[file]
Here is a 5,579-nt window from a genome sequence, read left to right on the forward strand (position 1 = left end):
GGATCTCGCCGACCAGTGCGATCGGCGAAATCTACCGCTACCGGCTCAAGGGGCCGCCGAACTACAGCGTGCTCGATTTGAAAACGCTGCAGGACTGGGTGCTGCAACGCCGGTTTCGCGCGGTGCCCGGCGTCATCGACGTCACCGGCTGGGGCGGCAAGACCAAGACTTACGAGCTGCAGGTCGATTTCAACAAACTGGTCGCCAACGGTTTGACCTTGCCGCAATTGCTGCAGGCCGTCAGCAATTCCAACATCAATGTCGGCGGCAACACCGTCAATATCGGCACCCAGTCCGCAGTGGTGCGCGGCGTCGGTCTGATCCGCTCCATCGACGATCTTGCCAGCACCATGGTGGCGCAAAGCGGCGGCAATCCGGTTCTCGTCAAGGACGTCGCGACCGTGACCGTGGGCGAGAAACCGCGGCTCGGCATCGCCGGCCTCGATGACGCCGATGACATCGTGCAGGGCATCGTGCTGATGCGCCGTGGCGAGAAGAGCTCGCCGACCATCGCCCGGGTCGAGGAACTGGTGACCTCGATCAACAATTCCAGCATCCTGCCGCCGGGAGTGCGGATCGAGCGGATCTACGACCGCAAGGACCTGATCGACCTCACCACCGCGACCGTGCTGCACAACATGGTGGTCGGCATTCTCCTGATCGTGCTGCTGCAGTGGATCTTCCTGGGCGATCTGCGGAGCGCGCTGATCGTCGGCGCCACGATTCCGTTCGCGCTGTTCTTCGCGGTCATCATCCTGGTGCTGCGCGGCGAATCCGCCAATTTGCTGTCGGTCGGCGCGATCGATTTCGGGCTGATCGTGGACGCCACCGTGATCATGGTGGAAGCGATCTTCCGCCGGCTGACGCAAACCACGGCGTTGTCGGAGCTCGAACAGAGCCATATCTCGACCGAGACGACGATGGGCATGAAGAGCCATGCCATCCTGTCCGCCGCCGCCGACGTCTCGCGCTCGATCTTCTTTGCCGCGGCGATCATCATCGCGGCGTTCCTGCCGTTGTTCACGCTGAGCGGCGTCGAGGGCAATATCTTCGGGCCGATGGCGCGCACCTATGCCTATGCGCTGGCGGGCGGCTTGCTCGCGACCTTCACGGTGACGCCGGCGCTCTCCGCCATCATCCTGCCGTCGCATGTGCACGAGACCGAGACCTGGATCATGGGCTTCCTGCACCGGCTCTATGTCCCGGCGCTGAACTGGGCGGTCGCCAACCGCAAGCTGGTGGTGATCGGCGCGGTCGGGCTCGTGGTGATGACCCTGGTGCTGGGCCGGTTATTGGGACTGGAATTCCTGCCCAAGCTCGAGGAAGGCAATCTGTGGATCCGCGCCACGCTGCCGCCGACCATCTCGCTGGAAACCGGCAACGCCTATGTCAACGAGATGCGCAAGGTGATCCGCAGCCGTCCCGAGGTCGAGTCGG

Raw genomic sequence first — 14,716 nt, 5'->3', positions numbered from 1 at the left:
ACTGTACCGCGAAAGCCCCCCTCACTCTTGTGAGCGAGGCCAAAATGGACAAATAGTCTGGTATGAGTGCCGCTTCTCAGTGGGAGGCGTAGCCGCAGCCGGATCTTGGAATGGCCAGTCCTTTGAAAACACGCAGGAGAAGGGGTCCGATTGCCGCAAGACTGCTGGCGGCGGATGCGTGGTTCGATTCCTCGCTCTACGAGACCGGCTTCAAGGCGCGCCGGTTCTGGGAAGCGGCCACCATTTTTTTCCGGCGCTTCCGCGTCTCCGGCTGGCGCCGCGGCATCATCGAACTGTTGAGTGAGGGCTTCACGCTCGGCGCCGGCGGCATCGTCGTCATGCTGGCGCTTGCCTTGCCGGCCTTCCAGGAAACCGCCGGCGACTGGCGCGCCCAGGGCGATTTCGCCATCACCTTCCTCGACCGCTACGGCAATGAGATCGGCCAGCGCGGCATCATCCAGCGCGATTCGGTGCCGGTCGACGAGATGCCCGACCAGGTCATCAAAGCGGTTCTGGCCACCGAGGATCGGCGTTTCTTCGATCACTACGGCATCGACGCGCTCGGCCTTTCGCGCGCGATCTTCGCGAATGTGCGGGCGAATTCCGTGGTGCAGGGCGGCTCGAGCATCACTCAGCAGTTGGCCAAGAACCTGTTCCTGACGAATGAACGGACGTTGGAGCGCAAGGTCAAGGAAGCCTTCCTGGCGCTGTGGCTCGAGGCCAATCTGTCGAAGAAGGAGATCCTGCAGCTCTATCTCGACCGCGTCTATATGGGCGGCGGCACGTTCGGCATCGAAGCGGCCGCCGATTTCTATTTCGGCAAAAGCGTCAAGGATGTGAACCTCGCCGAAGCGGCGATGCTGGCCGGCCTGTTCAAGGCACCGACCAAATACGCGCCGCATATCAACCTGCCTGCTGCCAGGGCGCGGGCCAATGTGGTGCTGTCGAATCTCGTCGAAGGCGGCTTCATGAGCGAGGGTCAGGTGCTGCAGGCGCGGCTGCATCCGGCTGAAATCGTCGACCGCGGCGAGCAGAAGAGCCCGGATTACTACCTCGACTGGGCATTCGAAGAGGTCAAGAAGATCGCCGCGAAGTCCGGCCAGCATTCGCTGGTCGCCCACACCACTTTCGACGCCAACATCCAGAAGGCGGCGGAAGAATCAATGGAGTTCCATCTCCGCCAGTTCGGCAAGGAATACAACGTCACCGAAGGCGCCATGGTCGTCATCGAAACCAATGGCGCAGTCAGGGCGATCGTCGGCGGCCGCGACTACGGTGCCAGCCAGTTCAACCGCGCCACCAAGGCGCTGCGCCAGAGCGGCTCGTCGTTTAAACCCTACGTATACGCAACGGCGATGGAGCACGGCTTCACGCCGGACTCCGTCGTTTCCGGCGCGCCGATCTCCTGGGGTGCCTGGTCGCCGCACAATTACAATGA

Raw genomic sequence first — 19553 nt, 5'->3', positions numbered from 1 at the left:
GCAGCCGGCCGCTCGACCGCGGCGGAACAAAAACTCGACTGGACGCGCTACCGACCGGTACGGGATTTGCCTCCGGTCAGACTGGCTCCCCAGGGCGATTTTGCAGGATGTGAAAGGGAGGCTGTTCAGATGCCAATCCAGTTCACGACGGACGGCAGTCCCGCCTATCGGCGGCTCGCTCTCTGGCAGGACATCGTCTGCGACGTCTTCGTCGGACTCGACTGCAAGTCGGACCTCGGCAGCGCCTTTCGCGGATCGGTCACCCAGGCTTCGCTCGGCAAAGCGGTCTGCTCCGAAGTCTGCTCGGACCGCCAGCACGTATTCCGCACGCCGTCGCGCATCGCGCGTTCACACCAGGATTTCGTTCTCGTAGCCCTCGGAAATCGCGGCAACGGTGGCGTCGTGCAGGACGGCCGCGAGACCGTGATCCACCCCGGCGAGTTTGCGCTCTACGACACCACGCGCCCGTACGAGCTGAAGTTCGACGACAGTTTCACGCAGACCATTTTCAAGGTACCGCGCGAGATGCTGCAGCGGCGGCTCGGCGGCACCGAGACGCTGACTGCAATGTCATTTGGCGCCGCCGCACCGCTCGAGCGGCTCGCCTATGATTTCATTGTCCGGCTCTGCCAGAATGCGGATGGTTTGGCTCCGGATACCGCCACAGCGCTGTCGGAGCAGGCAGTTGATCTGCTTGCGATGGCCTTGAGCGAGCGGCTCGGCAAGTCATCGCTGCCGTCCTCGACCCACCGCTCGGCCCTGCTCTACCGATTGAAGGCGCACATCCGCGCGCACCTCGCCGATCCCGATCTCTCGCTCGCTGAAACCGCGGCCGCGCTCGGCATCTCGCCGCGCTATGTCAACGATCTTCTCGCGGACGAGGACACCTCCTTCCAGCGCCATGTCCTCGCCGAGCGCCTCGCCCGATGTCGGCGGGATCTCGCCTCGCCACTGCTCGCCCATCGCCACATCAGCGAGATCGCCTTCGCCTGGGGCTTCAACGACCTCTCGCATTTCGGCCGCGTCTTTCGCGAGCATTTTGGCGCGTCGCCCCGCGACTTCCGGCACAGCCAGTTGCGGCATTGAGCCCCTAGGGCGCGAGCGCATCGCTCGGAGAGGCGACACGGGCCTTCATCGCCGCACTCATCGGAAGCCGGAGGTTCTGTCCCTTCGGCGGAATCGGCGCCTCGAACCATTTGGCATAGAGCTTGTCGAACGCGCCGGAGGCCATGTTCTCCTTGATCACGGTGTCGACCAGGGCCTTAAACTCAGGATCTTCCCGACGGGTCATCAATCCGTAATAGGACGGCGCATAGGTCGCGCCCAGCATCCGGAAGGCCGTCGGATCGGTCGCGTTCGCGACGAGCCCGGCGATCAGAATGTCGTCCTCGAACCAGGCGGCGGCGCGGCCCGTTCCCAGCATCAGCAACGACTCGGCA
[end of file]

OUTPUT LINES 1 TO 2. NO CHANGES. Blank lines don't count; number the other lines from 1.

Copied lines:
Here is a 5,579-nt window from a genome sequence, read left to right on the forward strand (position 1 = left end):
GGATCTCGCCGACCAGTGCGATCGGCGAAATCTACCGCTACCGGCTCAAGGGGCCGCCGAACTACAGCGTGCTCGATTTGAAAACGCTGCAGGACTGGGTGCTGCAACGCCGGTTTCGCGCGGTGCCCGGCGTCATCGACGTCACCGGCTGGGGCGGCAAGACCAAGACTTACGAGCTGCAGGTCGATTTCAACAAACTGGTCGCCAACGGTTTGACCTTGCCGCAATTGCTGCAGGCCGTCAGCAATTCCAACATCAATGTCGGCGGCAACACCGTCAATATCGGCACCCAGTCCGCAGTGGTGCGCGGCGTCGGTCTGATCCGCTCCATCGACGATCTTGCCAGCACCATGGTGGCGCAAAGCGGCGGCAATCCGGTTCTCGTCAAGGACGTCGCGACCGTGACCGTGGGCGAGAAACCGCGGCTCGGCATCGCCGGCCTCGATGACGCCGATGACATCGTGCAGGGCATCGTGCTGATGCGCCGTGGCGAGAAGAGCTCGCCGACCATCGCCCGGGTCGAGGAACTGGTGACCTCGATCAACAATTCCAGCATCCTGCCGCCGGGAGTGCGGATCGAGCGGATCTACGACCGCAAGGACCTGATCGACCTCACCACCGCGACCGTGCTGCACAACATGGTGGTCGGCATTCTCCTGATCGTGCTGCTGCAGTGGATCTTCCTGGGCGATCTGCGGAGCGCGCTGATCGTCGGCGCCACGATTCCGTTCGCGCTGTTCTTCGCGGTCATCATCCTGGTGCTGCGCGGCGAATCCGCCAATTTGCTGTCGGTCGGCGCGATCGATTTCGGGCTGATCGTGGACGCCACCGTGATCATGGTGGAAGCGATCTTCCGCCGGCTGACGCAAACCACGGCGTTGTCGGAGCTCGAACAGAGCCATATCTCGACCGAGACGACGATGGGCATGAAGAGCCATGCCATCCTGTCCGCCGCCGCCGACGTCTCGCGCTCGATCTTCTTTGCCGCGGCGATCATCATCGCGGCGTTCCTGCCGTTGTTCACGCTGAGCGGCGTCGAGGGCAATATCTTCGGGCCGATGGCGCGCACCTATGCCTATGCGCTGGCGGGCGGCTTGCTCGCGACCTTCACGGTGACGCCGGCGCTCTCCGCCATCATCCTGCCGTCGCATGTGCACGAGACCGAGACCTGGATCATGGGCTTCCTGCACCGGCTCTATGTCCCGGCGCTGAACTGGGCGGTCGCCAACCGCAAGCTGGTGGTGATCGGCGCGGTCGGGCTCGTGGTGATGACCCTGGTGCTGGGCCGGTTATTGGGACTGGAATTCCTGCCCAAGCTCGAGGAAGGCAATCTGTGGATCCGCGCCACGCTGCCGCCGACCATCTCGCTGGAAACCGGCAACGCCTATGTCAACGAGATGCGCAAGGTGATCCGCAGCCGTCCCGAGGTCGAGTCGG